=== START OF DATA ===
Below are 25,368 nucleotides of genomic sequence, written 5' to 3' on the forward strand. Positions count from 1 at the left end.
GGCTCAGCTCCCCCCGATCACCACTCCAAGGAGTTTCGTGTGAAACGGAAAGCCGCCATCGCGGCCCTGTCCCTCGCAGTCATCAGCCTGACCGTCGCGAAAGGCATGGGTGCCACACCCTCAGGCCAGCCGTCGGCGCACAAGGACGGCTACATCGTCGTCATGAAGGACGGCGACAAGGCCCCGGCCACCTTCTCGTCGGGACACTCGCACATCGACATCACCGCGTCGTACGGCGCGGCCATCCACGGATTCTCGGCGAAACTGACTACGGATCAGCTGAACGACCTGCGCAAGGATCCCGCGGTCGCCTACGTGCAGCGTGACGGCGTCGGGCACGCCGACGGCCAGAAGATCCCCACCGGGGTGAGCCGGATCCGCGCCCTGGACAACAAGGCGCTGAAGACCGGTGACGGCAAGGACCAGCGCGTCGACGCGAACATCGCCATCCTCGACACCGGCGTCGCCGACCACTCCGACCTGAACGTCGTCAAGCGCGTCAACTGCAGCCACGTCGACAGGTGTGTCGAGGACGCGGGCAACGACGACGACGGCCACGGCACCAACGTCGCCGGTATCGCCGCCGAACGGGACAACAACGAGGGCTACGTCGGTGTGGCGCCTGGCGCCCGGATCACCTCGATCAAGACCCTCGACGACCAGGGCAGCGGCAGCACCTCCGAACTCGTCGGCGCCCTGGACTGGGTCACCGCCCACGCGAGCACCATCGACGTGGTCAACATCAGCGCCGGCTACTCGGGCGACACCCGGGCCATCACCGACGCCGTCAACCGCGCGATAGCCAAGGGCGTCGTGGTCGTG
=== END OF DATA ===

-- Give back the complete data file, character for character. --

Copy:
Below are 25,368 nucleotides of genomic sequence, written 5' to 3' on the forward strand. Positions count from 1 at the left end.
GGCTCAGCTCCCCCCGATCACCACTCCAAGGAGTTTCGTGTGAAACGGAAAGCCGCCATCGCGGCCCTGTCCCTCGCAGTCATCAGCCTGACCGTCGCGAAAGGCATGGGTGCCACACCCTCAGGCCAGCCGTCGGCGCACAAGGACGGCTACATCGTCGTCATGAAGGACGGCGACAAGGCCCCGGCCACCTTCTCGTCGGGACACTCGCACATCGACATCACCGCGTCGTACGGCGCGGCCATCCACGGATTCTCGGCGAAACTGACTACGGATCAGCTGAACGACCTGCGCAAGGATCCCGCGGTCGCCTACGTGCAGCGTGACGGCGTCGGGCACGCCGACGGCCAGAAGATCCCCACCGGGGTGAGCCGGATCCGCGCCCTGGACAACAAGGCGCTGAAGACCGGTGACGGCAAGGACCAGCGCGTCGACGCGAACATCGCCATCCTCGACACCGGCGTCGCCGACCACTCCGACCTGAACGTCGTCAAGCGCGTCAACTGCAGCCACGTCGACAGGTGTGTCGAGGACGCGGGCAACGACGACGACGGCCACGGCACCAACGTCGCCGGTATCGCCGCCGAACGGGACAACAACGAGGGCTACGTCGGTGTGGCGCCTGGCGCCCGGATCACCTCGATCAAGACCCTCGACGACCAGGGCAGCGGCAGCACCTCCGAACTCGTCGGCGCCCTGGACTGGGTCACCGCCCACGCGAGCACCATCGACGTGGTCAACATCAGCGCCGGCTACTCGGGCGACACCCGGGCCATCACCGACGCCGTCAACCGCGCGATAGCCAAGGGCGTCGTGGTCGTG